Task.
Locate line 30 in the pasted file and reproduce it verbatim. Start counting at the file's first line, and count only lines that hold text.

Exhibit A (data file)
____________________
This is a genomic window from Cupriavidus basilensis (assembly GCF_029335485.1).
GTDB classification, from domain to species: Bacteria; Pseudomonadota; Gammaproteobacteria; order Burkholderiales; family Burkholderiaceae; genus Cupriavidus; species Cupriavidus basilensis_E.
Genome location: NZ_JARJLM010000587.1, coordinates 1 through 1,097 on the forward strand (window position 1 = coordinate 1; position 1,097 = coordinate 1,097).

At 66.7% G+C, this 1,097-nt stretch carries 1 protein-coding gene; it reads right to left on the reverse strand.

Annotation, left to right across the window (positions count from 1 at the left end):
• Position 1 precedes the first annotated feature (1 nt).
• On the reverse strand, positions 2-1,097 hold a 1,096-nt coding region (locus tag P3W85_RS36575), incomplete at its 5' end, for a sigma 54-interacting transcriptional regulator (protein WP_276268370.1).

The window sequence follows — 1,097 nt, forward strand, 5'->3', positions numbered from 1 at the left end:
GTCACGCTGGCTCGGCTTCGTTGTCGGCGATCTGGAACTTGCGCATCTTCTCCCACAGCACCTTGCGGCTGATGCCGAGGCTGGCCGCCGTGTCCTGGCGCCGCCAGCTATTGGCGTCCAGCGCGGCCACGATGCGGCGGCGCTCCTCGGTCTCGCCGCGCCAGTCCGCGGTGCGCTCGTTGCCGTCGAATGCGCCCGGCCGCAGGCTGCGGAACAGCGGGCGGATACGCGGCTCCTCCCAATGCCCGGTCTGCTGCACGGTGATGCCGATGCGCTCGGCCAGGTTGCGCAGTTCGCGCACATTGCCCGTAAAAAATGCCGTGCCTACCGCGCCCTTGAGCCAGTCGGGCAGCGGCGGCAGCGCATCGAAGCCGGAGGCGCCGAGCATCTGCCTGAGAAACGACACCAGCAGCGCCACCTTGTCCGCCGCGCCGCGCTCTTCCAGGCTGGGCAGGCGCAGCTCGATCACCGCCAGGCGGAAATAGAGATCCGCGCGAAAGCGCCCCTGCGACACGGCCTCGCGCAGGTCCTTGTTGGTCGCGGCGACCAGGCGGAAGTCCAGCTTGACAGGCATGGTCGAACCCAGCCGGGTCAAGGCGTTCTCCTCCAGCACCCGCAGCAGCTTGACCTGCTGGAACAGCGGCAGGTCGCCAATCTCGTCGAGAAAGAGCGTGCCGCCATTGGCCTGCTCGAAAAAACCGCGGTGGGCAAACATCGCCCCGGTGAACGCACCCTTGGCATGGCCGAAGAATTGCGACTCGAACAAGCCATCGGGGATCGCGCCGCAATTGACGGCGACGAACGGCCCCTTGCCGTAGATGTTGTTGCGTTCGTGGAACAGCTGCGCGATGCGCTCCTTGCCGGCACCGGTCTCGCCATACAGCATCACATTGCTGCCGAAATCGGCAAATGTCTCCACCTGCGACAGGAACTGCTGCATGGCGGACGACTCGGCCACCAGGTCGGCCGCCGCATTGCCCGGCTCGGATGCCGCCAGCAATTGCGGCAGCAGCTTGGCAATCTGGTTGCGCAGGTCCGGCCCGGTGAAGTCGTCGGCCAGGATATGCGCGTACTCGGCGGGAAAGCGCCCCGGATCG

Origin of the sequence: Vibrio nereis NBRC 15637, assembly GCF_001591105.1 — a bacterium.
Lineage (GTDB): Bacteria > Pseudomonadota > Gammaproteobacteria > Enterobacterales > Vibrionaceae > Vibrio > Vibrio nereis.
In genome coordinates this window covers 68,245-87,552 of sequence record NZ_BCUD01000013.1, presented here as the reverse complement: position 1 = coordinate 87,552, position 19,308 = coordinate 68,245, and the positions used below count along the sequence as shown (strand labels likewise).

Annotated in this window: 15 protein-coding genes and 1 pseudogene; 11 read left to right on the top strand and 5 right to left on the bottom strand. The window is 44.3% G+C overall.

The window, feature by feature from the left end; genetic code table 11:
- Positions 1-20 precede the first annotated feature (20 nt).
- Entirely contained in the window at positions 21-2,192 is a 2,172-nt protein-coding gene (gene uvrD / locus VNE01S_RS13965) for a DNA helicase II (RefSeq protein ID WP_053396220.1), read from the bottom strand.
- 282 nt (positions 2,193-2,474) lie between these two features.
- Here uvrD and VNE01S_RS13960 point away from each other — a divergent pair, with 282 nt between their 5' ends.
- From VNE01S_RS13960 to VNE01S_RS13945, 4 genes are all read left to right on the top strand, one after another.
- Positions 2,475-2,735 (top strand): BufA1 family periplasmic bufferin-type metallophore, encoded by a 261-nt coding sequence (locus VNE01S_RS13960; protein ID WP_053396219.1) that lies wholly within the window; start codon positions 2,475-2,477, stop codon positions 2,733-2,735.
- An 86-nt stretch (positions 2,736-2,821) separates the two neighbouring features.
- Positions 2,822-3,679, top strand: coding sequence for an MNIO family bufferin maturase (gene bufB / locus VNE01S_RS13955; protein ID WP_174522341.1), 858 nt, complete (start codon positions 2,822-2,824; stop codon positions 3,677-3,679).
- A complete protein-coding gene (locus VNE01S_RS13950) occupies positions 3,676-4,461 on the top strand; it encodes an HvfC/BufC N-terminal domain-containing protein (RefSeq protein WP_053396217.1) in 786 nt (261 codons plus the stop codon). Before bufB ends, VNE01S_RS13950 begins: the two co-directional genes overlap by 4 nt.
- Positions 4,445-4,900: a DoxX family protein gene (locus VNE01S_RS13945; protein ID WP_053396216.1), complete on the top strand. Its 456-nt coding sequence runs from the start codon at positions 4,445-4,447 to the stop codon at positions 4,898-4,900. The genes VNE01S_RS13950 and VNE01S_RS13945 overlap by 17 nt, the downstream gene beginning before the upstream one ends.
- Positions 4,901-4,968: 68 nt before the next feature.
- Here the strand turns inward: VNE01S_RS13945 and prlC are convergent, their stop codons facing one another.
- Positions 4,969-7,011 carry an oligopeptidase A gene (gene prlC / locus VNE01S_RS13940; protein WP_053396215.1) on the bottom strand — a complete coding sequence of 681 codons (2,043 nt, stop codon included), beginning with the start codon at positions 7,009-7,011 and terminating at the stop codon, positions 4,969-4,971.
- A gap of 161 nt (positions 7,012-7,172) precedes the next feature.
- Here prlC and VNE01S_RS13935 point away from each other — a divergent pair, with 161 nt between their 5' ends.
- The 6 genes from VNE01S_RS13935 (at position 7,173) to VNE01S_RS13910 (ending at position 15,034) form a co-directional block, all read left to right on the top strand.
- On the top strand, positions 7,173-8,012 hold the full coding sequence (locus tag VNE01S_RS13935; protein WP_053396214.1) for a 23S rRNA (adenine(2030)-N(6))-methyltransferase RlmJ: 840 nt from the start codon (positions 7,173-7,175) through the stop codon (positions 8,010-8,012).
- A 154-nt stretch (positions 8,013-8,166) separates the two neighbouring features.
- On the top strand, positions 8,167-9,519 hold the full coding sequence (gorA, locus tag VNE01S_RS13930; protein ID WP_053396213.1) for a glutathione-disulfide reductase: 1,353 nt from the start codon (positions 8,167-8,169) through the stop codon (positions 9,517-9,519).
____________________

- The 6 genes from VNE01S_RS13935 (at position 7,173) to VNE01S_RS13910 (ending at position 15,034) form a co-directional block, all read left to right on the top strand.